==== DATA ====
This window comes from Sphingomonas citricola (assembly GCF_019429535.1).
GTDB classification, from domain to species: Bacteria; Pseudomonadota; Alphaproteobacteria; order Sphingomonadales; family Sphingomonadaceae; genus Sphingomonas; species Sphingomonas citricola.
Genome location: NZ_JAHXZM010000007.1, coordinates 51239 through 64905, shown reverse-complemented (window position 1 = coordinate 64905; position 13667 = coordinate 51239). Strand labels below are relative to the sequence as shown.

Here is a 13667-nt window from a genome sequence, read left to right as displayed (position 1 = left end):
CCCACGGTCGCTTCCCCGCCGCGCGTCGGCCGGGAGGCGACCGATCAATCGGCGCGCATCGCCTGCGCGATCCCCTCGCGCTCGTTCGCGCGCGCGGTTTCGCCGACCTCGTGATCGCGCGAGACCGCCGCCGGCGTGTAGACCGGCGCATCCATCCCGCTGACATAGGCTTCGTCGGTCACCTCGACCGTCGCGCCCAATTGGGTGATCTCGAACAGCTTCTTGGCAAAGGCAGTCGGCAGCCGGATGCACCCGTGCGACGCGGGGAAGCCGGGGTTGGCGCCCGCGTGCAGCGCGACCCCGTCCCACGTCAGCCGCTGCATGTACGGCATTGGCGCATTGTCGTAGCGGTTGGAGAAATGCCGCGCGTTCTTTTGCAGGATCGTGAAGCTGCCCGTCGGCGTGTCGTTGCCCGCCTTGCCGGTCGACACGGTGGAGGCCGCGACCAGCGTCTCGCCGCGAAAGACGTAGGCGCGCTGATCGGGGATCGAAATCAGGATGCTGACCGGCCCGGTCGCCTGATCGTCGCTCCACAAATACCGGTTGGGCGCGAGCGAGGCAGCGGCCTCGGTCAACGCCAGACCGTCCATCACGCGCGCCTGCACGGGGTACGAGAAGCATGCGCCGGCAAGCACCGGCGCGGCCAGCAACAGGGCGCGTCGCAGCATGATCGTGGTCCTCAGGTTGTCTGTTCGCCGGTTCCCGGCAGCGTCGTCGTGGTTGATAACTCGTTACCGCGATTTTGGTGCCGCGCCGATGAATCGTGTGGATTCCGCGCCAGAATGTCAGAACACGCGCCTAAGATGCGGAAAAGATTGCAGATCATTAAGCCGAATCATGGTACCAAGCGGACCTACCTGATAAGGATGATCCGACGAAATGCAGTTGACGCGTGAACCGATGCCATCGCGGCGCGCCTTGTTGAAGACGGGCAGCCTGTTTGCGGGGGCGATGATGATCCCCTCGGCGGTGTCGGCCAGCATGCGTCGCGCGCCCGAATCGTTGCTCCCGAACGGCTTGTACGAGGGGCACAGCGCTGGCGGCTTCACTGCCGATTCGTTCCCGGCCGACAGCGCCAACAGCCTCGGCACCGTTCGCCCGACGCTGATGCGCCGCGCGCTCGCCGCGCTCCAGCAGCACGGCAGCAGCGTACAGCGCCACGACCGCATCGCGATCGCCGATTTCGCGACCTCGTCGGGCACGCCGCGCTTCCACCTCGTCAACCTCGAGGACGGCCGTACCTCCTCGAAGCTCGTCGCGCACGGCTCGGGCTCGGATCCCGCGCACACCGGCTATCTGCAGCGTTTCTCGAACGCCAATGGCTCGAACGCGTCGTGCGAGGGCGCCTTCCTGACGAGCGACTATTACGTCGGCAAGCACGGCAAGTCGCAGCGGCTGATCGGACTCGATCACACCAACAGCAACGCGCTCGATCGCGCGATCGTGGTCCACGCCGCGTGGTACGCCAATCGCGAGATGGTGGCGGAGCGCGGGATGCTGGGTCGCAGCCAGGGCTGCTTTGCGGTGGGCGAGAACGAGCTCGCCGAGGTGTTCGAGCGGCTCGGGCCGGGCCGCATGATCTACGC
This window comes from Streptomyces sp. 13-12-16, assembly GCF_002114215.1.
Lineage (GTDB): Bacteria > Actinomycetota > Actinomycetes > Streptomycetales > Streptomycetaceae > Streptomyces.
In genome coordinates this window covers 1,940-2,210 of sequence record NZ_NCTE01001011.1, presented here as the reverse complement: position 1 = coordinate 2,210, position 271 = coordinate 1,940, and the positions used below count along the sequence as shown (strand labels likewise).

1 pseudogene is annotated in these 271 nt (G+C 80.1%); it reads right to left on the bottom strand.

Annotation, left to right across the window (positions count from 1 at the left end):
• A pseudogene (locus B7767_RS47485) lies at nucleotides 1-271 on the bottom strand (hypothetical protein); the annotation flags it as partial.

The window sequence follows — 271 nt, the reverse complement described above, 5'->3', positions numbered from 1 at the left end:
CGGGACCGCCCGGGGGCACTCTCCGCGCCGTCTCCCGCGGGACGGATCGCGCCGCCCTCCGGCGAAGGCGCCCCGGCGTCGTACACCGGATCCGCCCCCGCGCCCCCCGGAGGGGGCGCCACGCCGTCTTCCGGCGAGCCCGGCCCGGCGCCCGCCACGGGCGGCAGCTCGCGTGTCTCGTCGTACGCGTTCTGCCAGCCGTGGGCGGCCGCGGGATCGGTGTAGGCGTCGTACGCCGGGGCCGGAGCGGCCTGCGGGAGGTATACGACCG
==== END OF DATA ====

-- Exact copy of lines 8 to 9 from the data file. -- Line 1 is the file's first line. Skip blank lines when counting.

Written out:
In genome coordinates this window covers 1,940-2,210 of sequence record NZ_NCTE01001011.1, presented here as the reverse complement: position 1 = coordinate 2,210, position 271 = coordinate 1,940, and the positions used below count along the sequence as shown (strand labels likewise).

1 pseudogene is annotated in these 271 nt (G+C 80.1%); it reads right to left on the bottom strand.